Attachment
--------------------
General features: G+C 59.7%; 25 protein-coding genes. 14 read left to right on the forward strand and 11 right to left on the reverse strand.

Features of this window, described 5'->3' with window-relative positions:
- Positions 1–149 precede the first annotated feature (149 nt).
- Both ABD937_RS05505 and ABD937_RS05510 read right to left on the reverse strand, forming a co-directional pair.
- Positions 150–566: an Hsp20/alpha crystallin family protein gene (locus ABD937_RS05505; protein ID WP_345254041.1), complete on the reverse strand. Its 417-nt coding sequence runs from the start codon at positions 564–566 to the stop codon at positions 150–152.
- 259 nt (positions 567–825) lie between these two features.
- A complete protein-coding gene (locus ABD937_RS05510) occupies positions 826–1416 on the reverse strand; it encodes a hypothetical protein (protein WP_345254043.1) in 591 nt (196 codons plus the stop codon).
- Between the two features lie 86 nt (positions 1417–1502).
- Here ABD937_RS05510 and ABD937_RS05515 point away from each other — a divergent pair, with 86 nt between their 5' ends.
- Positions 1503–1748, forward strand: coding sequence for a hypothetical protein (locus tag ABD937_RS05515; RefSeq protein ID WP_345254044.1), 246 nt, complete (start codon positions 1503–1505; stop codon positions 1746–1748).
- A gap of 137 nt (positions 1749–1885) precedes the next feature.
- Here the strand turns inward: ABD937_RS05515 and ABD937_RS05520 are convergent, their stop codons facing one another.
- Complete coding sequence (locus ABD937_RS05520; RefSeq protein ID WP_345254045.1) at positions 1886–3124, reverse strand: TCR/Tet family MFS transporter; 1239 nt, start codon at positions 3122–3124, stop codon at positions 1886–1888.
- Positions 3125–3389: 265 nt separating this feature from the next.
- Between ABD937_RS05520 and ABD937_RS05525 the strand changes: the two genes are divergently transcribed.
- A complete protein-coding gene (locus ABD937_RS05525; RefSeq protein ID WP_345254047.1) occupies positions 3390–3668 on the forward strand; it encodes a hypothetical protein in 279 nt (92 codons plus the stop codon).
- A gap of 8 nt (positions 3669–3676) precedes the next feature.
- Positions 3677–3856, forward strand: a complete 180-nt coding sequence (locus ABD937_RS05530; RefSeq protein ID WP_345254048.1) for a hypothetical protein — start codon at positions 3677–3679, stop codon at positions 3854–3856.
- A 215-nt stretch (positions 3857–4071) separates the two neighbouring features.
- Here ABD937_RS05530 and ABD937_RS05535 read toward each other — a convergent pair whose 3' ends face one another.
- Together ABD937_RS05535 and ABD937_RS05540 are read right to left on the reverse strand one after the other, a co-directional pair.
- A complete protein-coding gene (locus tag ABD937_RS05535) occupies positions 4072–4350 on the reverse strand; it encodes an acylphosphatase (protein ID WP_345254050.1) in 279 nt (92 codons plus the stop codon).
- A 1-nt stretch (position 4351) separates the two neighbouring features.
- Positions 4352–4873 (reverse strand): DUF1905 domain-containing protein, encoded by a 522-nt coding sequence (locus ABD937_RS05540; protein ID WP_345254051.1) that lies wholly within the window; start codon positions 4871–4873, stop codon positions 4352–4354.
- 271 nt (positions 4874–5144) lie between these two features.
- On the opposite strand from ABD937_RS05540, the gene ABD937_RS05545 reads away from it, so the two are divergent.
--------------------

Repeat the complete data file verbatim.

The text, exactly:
General features: G+C 59.7%; 25 protein-coding genes. 14 read left to right on the forward strand and 11 right to left on the reverse strand.

Features of this window, described 5'->3' with window-relative positions:
- Positions 1–149 precede the first annotated feature (149 nt).
- Both ABD937_RS05505 and ABD937_RS05510 read right to left on the reverse strand, forming a co-directional pair.
- Positions 150–566: an Hsp20/alpha crystallin family protein gene (locus ABD937_RS05505; protein ID WP_345254041.1), complete on the reverse strand. Its 417-nt coding sequence runs from the start codon at positions 564–566 to the stop codon at positions 150–152.
- 259 nt (positions 567–825) lie between these two features.
- A complete protein-coding gene (locus ABD937_RS05510) occupies positions 826–1416 on the reverse strand; it encodes a hypothetical protein (protein WP_345254043.1) in 591 nt (196 codons plus the stop codon).
- Between the two features lie 86 nt (positions 1417–1502).
- Here ABD937_RS05510 and ABD937_RS05515 point away from each other — a divergent pair, with 86 nt between their 5' ends.
- Positions 1503–1748, forward strand: coding sequence for a hypothetical protein (locus tag ABD937_RS05515; RefSeq protein ID WP_345254044.1), 246 nt, complete (start codon positions 1503–1505; stop codon positions 1746–1748).
- A gap of 137 nt (positions 1749–1885) precedes the next feature.
- Here the strand turns inward: ABD937_RS05515 and ABD937_RS05520 are convergent, their stop codons facing one another.
- Complete coding sequence (locus ABD937_RS05520; RefSeq protein ID WP_345254045.1) at positions 1886–3124, reverse strand: TCR/Tet family MFS transporter; 1239 nt, start codon at positions 3122–3124, stop codon at positions 1886–1888.
- Positions 3125–3389: 265 nt separating this feature from the next.
- Between ABD937_RS05520 and ABD937_RS05525 the strand changes: the two genes are divergently transcribed.
- A complete protein-coding gene (locus ABD937_RS05525; RefSeq protein ID WP_345254047.1) occupies positions 3390–3668 on the forward strand; it encodes a hypothetical protein in 279 nt (92 codons plus the stop codon).
- A gap of 8 nt (positions 3669–3676) precedes the next feature.
- Positions 3677–3856, forward strand: a complete 180-nt coding sequence (locus ABD937_RS05530; RefSeq protein ID WP_345254048.1) for a hypothetical protein — start codon at positions 3677–3679, stop codon at positions 3854–3856.
- A 215-nt stretch (positions 3857–4071) separates the two neighbouring features.
- Here ABD937_RS05530 and ABD937_RS05535 read toward each other — a convergent pair whose 3' ends face one another.
- Together ABD937_RS05535 and ABD937_RS05540 are read right to left on the reverse strand one after the other, a co-directional pair.
- A complete protein-coding gene (locus tag ABD937_RS05535) occupies positions 4072–4350 on the reverse strand; it encodes an acylphosphatase (protein ID WP_345254050.1) in 279 nt (92 codons plus the stop codon).
- A 1-nt stretch (position 4351) separates the two neighbouring features.
- Positions 4352–4873 (reverse strand): DUF1905 domain-containing protein, encoded by a 522-nt coding sequence (locus ABD937_RS05540; protein ID WP_345254051.1) that lies wholly within the window; start codon positions 4871–4873, stop codon positions 4352–4354.
- 271 nt (positions 4874–5144) lie between these two features.
- On the opposite strand from ABD937_RS05540, the gene ABD937_RS05545 reads away from it, so the two are divergent.